Arch Scientists Inhibit Biofilm Formation and Increase Hardness on Titantium
TORONTO, ONTARIO--(Marketwire - Dec. 19, 2011) - Arch Biopartners Inc ("Arch" or the "Company") (CNSX:ACH)(OTC:FOIFF) and its subsidiary Arch Biophysics Ltd today announced that Arch scientists have inhibited biofilm formation on titanium using the Company's proprietary peptide technology.
The attachment of Pseudomonas aeruginosa was reduced by more than 50% on titanium coated with Arch lead compounds ABP-0904 and ABP-0918. These data are similar to previously disclosed results where ABP-0904 and ABP-0918 were effective in inhibiting attachment of several bacteria including Staphlococcus aureus, Streptococcus viridans, Pseudomonas aeruginosa, and Listeria monocytogenes to stainless steel.
In addition to the effects on biofilm formation, ABP-0904 and ABP-0918 increased titanium hardness by more than 50% compared to the uncoated metal.
Management believes these results provide opportunities for commercial development in the medical industry where biofilm formation on titanium, stainless steel and other solid surfaces is a significant problem. Medical devices and implants, such as catheters, orthopedic and dental implants, have a tendency to attract microbial biofilm formation. Such biofilms are often formed by antimicrobial-resistant organisms. It is estimated that more than 75% of urinary tract infections, pneumonias and bloodstream infections originating in hospitals are associated with medical devices and cost the healthcare industry billions of dollars to treat annually.
About Arch Biophysics
Arch Biophysics Ltd is an Alberta corporation wholly owned by Arch Biopartners. Arch Biophysics' technology development program at the University of Alberta has created novel synthetic biological molecules that bind to solid surfaces such as steel, titanium and glass. The resulting surfaces have enhanced biological and physical characteristics.
Previous tests involving ABP-0904, ABP-0912 and ABP-0918 on stainless steel resulted in a new material Arch inventors termed 'bioorganic stainless steel'. Bioorganic stainless steel has a significantly increased electron work function that displays altered properties relative to the initial starting material. The bioorganic steel generated from this process yields a product that is ~40% harder and has a ~50% lower corrosion rate compared with regular stainless steel. This new material was generated via a previously unreported type of chemical interaction between novel synthetic peptides and stainless steel. Details of these findings are reported in the journal Biomaterials in a publication titled "A Peptide-Stainless Steel Reaction That Yields a New Bioorganic-Metal State of Matter" by Davis, Li and Irvin.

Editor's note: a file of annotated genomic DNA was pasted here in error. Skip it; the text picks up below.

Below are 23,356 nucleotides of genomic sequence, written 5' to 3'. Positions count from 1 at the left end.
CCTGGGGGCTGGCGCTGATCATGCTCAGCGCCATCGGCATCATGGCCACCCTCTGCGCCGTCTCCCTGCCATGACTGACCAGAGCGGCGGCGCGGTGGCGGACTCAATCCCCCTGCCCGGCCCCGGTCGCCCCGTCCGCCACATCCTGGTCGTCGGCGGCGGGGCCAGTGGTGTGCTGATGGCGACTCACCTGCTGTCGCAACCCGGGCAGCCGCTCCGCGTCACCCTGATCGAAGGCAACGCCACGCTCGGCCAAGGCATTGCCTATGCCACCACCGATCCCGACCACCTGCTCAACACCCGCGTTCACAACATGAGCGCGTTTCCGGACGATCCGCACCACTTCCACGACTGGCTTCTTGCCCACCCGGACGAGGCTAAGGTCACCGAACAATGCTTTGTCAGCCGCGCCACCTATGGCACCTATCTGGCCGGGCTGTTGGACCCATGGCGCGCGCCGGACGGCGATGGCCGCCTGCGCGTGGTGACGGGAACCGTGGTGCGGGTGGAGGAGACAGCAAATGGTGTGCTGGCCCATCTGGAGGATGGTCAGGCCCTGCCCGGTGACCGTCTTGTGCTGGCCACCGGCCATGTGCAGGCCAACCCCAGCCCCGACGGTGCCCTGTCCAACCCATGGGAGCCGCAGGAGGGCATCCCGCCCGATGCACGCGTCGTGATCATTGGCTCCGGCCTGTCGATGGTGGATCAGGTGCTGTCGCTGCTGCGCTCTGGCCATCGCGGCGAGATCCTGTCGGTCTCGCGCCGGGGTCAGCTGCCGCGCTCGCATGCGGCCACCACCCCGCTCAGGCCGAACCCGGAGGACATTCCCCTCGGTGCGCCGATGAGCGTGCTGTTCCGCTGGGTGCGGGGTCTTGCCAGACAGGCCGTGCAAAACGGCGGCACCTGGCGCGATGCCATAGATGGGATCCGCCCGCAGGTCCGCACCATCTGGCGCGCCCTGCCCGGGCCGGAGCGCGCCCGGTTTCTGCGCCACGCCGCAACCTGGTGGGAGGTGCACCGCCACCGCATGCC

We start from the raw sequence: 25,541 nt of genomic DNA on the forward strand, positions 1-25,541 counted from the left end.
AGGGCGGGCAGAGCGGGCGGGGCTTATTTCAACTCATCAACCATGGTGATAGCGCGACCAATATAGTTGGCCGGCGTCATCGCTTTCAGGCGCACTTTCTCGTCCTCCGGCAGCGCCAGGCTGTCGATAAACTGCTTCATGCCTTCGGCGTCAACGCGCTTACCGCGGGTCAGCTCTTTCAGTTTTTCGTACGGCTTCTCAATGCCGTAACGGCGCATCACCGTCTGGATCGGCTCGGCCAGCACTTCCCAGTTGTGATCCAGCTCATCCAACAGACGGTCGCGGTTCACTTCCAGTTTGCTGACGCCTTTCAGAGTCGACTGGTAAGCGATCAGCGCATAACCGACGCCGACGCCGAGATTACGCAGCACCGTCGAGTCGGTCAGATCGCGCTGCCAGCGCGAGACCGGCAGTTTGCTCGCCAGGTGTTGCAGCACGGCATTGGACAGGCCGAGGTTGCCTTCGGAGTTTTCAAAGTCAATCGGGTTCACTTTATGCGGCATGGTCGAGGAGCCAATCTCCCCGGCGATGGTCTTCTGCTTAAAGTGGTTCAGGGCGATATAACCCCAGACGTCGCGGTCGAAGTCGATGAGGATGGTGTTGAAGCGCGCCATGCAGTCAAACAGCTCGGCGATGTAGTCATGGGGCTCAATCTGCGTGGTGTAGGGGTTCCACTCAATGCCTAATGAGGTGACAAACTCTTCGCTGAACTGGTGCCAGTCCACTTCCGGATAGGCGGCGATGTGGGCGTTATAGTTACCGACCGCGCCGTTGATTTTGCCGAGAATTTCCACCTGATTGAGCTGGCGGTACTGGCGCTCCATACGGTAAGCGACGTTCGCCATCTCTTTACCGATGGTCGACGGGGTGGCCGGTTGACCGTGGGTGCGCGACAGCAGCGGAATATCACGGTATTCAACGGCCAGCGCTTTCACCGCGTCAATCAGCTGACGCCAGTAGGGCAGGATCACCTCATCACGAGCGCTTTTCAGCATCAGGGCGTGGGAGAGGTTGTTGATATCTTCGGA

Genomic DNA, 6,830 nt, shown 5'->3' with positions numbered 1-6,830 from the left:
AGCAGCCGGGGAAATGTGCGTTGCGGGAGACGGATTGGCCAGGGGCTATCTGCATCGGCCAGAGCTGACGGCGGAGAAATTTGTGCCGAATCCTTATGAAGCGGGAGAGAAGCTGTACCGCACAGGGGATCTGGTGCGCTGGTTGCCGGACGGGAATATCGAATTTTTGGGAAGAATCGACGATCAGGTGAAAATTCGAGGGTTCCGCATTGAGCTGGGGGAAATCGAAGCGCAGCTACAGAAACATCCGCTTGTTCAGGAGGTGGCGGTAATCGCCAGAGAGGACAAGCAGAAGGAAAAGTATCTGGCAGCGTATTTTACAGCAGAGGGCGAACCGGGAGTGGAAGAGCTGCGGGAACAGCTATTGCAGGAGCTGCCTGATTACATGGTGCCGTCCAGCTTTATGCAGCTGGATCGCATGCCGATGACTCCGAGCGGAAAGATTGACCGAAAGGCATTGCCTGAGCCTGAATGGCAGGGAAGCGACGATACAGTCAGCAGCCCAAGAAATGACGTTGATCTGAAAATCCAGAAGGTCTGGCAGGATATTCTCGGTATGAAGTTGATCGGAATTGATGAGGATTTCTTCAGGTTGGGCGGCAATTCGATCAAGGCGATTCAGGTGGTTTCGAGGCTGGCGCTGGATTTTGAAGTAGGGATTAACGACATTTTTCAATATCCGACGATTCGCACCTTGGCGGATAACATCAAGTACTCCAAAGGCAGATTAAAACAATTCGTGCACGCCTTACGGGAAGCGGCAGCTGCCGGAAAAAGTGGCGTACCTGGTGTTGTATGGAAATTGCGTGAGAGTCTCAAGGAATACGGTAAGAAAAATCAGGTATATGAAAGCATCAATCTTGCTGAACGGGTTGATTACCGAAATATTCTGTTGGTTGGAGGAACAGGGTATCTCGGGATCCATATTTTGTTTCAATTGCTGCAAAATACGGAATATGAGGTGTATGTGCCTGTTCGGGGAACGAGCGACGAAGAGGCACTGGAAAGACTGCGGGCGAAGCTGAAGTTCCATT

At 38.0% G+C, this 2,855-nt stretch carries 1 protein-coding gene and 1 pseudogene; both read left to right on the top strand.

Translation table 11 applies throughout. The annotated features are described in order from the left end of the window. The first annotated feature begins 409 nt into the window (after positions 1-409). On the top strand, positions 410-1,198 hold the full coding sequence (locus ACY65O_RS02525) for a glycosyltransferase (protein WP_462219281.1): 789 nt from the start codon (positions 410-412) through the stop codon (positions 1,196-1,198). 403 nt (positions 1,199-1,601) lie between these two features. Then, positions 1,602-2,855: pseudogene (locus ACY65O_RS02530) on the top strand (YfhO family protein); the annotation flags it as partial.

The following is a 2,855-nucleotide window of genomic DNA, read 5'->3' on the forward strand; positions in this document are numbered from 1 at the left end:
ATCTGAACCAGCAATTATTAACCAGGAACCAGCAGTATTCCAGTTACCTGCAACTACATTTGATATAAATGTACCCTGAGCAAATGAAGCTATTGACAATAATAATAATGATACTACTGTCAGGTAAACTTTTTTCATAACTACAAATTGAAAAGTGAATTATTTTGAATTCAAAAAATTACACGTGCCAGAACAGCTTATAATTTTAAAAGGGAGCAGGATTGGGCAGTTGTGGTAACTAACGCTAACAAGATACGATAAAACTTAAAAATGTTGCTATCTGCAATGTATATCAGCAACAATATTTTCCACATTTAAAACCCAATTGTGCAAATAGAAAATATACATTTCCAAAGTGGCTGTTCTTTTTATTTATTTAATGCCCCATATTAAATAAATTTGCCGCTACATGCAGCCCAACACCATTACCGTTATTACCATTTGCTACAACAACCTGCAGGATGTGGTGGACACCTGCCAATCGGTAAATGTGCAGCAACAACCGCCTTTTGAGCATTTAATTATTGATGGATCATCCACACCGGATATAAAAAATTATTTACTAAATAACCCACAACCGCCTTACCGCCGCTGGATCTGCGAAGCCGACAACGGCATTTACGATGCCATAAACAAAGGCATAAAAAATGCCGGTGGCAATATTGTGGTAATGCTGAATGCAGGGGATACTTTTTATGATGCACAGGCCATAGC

About Arch Biopartners
Arch Biopartners is a portfolio based biotechnology company established to develop new products and technology for sale to pharmaceutical and industrial companies.
The Company holds a license to a patent issued by the USPTO in the area of pseudomonas biofilm inhibition and currently has several additional patents pending in the area of materials science and biofilm inhibition.
For more information on the Company, please consult the other public documents filed on SEDAR at www.sedar.com.
All statements, other than statements of historical fact, in this news release are forward looking statements that involve various risks and uncertainties, including, without limitation, statements regarding the future plans and objectives of the Company. There can be no assurance that such statements will prove to be accurate. Actual results and future events could differ materially from those anticipated in such statements. These and all subsequent written and oral forward-looking statements are based on the estimates and opinions of management on the dates they are made and are expressly qualified in their entirety by this notice. The Company assumes no obligation to update forward-looking statements should circumstances or management's estimates or opinions change.
The CNSX has not reviewed and does not accept responsibility for the adequacy of this release.